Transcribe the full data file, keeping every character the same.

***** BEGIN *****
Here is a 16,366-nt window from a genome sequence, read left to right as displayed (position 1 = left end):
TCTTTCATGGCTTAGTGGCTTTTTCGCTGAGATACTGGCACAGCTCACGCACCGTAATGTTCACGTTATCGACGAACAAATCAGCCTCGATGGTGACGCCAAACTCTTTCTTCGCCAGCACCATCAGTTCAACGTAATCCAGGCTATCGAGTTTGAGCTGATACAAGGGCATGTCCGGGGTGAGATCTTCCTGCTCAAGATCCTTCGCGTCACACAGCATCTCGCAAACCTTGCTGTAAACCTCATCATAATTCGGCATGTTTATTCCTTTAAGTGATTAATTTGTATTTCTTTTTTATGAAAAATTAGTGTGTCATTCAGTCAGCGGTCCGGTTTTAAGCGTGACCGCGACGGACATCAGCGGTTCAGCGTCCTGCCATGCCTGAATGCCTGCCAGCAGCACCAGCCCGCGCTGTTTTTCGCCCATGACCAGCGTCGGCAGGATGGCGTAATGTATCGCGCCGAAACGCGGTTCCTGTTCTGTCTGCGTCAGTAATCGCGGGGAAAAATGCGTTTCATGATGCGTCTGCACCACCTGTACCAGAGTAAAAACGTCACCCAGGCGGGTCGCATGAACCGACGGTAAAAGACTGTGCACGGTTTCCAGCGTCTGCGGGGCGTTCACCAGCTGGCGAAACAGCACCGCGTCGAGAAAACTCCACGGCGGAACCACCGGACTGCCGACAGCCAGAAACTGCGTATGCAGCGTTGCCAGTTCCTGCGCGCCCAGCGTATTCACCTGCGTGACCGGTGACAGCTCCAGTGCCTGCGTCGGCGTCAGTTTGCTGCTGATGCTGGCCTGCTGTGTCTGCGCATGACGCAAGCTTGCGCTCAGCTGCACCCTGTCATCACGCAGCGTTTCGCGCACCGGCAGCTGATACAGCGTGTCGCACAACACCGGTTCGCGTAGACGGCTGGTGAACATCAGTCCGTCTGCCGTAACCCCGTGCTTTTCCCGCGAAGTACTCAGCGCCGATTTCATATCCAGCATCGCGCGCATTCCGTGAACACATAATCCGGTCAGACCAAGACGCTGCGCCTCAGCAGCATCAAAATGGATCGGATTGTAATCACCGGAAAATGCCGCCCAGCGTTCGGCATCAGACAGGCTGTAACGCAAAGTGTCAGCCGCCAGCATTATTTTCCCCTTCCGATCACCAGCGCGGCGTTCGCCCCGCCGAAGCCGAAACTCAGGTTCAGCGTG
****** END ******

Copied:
Here is a 16,366-nt window from a genome sequence, read left to right as displayed (position 1 = left end):
TCTTTCATGGCTTAGTGGCTTTTTCGCTGAGATACTGGCACAGCTCACGCACCGTAATGTTCACGTTATCGACGAACAAATCAGCCTCGATGGTGACGCCAAACTCTTTCTTCGCCAGCACCATCAGTTCAACGTAATCCAGGCTATCGAGTTTGAGCTGATACAAGGGCATGTCCGGGGTGAGATCTTCCTGCTCAAGATCCTTCGCGTCACACAGCATCTCGCAAACCTTGCTGTAAACCTCATCATAATTCGGCATGTTTATTCCTTTAAGTGATTAATTTGTATTTCTTTTTTATGAAAAATTAGTGTGTCATTCAGTCAGCGGTCCGGTTTTAAGCGTGACCGCGACGGACATCAGCGGTTCAGCGTCCTGCCATGCCTGAATGCCTGCCAGCAGCACCAGCCCGCGCTGTTTTTCGCCCATGACCAGCGTCGGCAGGATGGCGTAATGTATCGCGCCGAAACGCGGTTCCTGTTCTGTCTGCGTCAGTAATCGCGGGGAAAAATGCGTTTCATGATGCGTCTGCACCACCTGTACCAGAGTAAAAACGTCACCCAGGCGGGTCGCATGAACCGACGGTAAAAGACTGTGCACGGTTTCCAGCGTCTGCGGGGCGTTCACCAGCTGGCGAAACAGCACCGCGTCGAGAAAACTCCACGGCGGAACCACCGGACTGCCGACAGCCAGAAACTGCGTATGCAGCGTTGCCAGTTCCTGCGCGCCCAGCGTATTCACCTGCGTGACCGGTGACAGCTCCAGTGCCTGCGTCGGCGTCAGTTTGCTGCTGATGCTGGCCTGCTGTGTCTGCGCATGACGCAAGCTTGCGCTCAGCTGCACCCTGTCATCACGCAGCGTTTCGCGCACCGGCAGCTGATACAGCGTGTCGCACAACACCGGTTCGCGTAGACGGCTGGTGAACATCAGTCCGTCTGCCGTAACCCCGTGCTTTTCCCGCGAAGTACTCAGCGCCGATTTCATATCCAGCATCGCGCGCATTCCGTGAACACATAATCCGGTCAGACCAAGACGCTGCGCCTCAGCAGCATCAAAATGGATCGGATTGTAATCACCGGAAAATGCCGCCCAGCGTTCGGCATCAGACAGGCTGTAACGCAAAGTGTCAGCCGCCAGCATTATTTTCCCCTTCCGATCACCAGCGCGGCGTTCGCCCCGCCGAAGCCGAAACTCAGGTTCAGCGTG